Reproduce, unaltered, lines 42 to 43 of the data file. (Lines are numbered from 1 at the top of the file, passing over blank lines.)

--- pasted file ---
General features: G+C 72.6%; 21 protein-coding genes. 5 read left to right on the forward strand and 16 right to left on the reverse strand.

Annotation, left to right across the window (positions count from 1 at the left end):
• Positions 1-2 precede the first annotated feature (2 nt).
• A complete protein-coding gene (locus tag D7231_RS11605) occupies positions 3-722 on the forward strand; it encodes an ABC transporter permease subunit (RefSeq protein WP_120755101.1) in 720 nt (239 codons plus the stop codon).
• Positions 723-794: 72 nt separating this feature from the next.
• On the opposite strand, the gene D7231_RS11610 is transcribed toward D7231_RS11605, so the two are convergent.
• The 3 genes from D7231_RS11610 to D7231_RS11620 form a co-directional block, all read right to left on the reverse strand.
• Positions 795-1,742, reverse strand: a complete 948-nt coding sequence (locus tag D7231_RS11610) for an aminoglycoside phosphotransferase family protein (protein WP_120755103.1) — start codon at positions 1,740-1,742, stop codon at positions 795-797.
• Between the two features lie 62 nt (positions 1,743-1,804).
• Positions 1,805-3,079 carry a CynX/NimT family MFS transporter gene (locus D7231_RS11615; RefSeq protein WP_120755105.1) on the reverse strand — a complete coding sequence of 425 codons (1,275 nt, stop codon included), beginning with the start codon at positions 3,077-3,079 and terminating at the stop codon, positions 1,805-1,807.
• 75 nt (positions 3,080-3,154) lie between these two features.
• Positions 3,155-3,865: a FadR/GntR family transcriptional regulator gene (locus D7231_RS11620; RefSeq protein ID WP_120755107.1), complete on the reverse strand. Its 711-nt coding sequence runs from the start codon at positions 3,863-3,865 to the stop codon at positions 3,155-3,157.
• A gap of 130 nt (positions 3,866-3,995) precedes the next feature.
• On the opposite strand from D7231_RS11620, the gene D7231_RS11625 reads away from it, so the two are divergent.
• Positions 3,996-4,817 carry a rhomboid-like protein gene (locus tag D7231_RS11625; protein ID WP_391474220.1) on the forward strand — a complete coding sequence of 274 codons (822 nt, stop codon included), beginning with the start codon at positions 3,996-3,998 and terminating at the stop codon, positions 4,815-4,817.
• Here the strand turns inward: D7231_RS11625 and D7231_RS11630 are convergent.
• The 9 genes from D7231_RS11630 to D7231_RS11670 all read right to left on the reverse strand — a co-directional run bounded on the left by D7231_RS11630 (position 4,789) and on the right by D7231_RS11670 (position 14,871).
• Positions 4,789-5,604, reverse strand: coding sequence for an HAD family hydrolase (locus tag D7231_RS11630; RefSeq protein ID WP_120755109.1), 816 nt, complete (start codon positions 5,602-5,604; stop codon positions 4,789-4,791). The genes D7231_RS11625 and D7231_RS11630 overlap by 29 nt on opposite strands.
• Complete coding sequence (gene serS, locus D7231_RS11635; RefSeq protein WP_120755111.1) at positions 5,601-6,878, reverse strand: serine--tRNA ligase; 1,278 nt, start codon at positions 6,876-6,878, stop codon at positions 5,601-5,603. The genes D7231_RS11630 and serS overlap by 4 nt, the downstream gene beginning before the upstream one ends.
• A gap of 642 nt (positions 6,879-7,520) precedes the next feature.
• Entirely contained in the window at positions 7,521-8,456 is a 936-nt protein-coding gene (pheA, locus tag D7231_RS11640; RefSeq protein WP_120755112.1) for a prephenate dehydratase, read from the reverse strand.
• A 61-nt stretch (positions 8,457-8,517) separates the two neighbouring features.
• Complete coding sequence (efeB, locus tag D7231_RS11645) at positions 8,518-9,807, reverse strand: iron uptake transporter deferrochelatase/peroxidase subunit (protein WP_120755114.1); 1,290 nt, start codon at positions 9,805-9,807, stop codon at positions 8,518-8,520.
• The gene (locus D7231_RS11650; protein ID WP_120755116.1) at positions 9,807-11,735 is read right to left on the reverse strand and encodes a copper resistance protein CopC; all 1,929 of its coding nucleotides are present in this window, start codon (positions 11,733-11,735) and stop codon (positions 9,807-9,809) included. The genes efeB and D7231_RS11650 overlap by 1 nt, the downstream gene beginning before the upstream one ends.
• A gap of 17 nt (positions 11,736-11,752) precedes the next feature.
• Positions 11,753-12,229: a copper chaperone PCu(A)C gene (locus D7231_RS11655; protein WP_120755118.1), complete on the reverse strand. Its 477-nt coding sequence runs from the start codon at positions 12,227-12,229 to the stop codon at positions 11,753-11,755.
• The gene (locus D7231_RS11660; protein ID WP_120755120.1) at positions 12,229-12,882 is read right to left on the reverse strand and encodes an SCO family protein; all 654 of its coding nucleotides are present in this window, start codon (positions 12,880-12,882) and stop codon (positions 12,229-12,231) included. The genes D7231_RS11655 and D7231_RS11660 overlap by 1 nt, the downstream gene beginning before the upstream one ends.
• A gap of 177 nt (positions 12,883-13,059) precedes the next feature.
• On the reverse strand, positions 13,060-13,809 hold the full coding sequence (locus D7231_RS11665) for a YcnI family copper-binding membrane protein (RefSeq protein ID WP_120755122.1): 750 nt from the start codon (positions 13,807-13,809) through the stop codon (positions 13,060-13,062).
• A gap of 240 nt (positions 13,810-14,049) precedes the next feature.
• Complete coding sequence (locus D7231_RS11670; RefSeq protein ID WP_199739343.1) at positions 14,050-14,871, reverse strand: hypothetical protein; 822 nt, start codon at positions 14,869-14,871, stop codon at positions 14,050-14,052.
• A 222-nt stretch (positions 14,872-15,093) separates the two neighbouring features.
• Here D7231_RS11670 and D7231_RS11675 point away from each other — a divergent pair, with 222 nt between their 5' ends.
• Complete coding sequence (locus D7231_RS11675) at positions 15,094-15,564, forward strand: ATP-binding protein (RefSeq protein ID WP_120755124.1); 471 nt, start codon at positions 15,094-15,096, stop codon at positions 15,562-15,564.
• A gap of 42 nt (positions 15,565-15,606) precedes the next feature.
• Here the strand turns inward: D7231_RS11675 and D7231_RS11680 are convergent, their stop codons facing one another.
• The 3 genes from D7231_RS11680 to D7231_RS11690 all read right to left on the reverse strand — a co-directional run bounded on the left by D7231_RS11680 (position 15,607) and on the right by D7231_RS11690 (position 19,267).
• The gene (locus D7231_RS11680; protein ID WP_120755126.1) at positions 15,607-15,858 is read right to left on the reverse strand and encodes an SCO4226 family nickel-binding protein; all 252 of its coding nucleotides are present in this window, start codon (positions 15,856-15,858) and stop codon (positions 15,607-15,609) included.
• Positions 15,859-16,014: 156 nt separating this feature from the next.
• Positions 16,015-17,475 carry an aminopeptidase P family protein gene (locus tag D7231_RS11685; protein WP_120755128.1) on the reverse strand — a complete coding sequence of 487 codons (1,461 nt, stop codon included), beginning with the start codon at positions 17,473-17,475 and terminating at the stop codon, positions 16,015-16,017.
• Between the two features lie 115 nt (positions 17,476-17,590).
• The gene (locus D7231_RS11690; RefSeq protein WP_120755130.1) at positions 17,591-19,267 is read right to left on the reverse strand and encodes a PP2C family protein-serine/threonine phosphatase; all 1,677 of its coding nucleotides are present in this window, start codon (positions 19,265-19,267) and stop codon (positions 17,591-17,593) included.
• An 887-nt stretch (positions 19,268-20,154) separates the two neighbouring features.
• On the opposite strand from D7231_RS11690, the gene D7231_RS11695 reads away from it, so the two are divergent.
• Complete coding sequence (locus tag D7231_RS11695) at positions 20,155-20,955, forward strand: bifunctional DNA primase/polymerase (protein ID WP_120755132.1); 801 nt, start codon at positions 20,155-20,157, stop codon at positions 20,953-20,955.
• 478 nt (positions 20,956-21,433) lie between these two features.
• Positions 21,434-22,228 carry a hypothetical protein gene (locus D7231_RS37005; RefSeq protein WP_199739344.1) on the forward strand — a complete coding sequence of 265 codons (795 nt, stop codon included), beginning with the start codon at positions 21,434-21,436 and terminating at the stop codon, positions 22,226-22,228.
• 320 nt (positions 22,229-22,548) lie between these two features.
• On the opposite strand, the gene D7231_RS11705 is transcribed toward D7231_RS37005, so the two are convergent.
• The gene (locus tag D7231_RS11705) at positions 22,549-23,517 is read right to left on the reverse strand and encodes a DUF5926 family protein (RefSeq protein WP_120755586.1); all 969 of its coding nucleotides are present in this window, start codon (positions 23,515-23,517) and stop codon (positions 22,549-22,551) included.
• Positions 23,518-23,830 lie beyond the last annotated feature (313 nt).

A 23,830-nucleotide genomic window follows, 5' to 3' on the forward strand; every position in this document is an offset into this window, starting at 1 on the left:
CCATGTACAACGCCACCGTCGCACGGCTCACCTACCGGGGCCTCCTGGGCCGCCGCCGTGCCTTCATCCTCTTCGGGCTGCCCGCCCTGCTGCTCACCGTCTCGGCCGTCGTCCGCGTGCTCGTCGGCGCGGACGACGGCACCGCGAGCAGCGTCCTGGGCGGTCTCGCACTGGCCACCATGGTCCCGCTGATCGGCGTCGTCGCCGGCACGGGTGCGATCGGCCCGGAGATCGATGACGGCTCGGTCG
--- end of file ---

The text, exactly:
• The gene (locus D7231_RS11690; RefSeq protein WP_120755130.1) at positions 17,591-19,267 is read right to left on the reverse strand and encodes a PP2C family protein-serine/threonine phosphatase; all 1,677 of its coding nucleotides are present in this window, start codon (positions 19,265-19,267) and stop codon (positions 17,591-17,593) included.
• An 887-nt stretch (positions 19,268-20,154) separates the two neighbouring features.